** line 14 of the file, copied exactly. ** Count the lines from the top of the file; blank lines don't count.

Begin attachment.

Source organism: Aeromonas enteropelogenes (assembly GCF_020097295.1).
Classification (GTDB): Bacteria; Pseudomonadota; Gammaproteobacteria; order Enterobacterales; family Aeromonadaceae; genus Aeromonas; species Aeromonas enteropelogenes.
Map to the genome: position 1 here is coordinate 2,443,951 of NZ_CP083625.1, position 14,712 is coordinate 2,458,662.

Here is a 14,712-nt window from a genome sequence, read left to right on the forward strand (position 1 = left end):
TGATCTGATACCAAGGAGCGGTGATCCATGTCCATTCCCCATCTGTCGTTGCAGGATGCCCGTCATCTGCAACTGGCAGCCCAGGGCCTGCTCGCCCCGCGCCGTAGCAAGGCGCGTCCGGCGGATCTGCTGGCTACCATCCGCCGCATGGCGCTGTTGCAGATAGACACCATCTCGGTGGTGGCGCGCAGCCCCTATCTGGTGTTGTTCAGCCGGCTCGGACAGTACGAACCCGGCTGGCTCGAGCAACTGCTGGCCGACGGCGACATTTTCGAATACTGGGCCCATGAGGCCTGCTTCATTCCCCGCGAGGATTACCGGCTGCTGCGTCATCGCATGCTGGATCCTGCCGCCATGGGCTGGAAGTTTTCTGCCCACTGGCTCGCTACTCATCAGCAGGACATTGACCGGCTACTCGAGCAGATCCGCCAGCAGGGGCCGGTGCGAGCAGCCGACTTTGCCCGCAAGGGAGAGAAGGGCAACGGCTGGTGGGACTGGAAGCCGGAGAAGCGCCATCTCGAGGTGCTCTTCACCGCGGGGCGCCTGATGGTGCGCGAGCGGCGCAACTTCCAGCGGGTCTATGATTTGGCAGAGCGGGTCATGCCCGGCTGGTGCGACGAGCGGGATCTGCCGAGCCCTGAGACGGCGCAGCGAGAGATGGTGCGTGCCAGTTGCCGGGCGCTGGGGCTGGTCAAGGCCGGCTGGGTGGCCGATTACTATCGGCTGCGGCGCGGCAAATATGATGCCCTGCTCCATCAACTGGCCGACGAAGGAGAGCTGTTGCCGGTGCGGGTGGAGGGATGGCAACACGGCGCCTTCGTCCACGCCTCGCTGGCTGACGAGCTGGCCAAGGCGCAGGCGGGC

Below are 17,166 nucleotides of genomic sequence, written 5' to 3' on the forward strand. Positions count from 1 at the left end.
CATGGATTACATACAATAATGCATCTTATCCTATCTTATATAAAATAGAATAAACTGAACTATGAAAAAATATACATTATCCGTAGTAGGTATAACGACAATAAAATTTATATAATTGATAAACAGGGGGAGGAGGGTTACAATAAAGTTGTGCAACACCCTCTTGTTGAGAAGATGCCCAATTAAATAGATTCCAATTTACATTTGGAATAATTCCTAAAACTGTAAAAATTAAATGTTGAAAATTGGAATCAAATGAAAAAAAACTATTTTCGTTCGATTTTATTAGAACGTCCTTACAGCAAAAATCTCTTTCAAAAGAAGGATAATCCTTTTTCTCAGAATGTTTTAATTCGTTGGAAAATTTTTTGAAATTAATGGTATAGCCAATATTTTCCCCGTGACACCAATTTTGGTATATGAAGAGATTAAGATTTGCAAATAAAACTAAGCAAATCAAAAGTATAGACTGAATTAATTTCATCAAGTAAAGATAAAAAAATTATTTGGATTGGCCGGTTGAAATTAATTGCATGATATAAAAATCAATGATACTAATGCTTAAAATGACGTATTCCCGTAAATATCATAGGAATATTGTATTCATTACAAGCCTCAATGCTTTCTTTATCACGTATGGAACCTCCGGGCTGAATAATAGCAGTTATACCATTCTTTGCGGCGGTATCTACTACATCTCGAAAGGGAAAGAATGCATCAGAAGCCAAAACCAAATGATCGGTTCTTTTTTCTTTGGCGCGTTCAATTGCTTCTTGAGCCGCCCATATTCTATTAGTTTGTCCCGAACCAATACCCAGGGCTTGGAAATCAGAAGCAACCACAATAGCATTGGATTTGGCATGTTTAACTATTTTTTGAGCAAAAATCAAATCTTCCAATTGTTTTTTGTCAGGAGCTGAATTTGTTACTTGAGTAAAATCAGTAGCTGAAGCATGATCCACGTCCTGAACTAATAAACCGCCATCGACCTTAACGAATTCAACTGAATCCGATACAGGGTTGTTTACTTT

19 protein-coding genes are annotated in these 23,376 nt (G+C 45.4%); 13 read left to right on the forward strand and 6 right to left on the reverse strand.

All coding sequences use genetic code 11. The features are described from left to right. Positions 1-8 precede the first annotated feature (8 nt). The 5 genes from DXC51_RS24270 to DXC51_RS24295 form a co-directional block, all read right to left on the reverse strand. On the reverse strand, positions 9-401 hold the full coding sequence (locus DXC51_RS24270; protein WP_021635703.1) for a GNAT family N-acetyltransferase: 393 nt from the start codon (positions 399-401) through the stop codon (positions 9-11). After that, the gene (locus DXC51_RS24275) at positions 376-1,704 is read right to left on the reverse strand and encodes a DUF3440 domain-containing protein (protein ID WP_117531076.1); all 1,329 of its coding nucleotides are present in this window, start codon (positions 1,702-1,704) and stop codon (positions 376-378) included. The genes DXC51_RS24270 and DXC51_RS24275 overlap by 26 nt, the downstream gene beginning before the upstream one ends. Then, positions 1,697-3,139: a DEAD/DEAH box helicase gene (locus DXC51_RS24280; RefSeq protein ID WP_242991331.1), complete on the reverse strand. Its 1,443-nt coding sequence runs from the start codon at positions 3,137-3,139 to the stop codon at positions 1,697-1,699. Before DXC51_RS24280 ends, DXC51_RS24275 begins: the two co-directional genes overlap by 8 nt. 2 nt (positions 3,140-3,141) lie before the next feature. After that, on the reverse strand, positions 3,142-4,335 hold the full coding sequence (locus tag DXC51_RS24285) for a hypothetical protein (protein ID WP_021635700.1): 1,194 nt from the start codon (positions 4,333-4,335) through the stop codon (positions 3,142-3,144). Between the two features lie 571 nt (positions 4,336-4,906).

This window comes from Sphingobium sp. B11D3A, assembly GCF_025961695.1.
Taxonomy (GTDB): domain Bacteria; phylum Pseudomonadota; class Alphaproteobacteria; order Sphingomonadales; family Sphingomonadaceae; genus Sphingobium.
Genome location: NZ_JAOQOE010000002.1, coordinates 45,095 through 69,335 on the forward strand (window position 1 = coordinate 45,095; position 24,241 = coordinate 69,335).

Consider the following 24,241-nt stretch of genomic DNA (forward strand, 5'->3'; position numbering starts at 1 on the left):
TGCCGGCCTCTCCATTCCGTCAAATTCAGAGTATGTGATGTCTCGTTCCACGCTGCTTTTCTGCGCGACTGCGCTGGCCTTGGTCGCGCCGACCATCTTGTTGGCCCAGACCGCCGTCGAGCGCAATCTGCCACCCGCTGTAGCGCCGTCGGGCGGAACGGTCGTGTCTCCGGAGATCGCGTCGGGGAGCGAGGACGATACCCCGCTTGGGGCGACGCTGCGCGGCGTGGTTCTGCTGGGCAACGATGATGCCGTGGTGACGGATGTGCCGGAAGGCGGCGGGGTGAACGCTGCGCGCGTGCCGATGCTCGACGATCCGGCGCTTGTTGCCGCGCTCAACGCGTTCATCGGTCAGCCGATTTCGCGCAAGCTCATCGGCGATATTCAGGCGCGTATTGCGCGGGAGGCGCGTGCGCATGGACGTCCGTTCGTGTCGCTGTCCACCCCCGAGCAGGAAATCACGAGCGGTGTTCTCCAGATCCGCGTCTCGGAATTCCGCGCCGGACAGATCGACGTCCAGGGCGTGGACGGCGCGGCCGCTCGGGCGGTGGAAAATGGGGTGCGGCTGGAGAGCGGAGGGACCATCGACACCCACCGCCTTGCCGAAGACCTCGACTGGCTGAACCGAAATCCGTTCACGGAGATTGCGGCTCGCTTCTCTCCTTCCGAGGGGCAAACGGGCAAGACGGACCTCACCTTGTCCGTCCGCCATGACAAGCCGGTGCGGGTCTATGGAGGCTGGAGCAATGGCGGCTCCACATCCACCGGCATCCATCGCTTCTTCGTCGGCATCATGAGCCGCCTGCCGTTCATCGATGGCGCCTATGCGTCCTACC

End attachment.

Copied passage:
TGCCGGCCTCTCCATTCCGTCAAATTCAGAGTATGTGATGTCTCGTTCCACGCTGCTTTTCTGCGCGACTGCGCTGGCCTTGGTCGCGCCGACCATCTTGTTGGCCCAGACCGCCGTCGAGCGCAATCTGCCACCCGCTGTAGCGCCGTCGGGCGGAACGGTCGTGTCTCCGGAGATCGCGTCGGGGAGCGAGGACGATACCCCGCTTGGGGCGACGCTGCGCGGCGTGGTTCTGCTGGGCAACGATGATGCCGTGGTGACGGATGTGCCGGAAGGCGGCGGGGTGAACGCTGCGCGCGTGCCGATGCTCGACGATCCGGCGCTTGTTGCCGCGCTCAACGCGTTCATCGGTCAGCCGATTTCGCGCAAGCTCATCGGCGATATTCAGGCGCGTATTGCGCGGGAGGCGCGTGCGCATGGACGTCCGTTCGTGTCGCTGTCCACCCCCGAGCAGGAAATCACGAGCGGTGTTCTCCAGATCCGCGTCTCGGAATTCCGCGCCGGACAGATCGACGTCCAGGGCGTGGACGGCGCGGCCGCTCGGGCGGTGGAAAATGGGGTGCGGCTGGAGAGCGGAGGGACCATCGACACCCACCGCCTTGCCGAAGACCTCGACTGGCTGAACCGAAATCCGTTCACGGAGATTGCGGCTCGCTTCTCTCCTTCCGAGGGGCAAACGGGCAAGACGGACCTCACCTTGTCCGTCCGCCATGACAAGCCGGTGCGGGTCTATGGAGGCTGGAGCAATGGCGGCTCCACATCCACCGGCATCCATCGCTTCTTCGTCGGCATCATGAGCCGCCTGCCGTTCATCGATGGCGCCTATGCGTCCTACC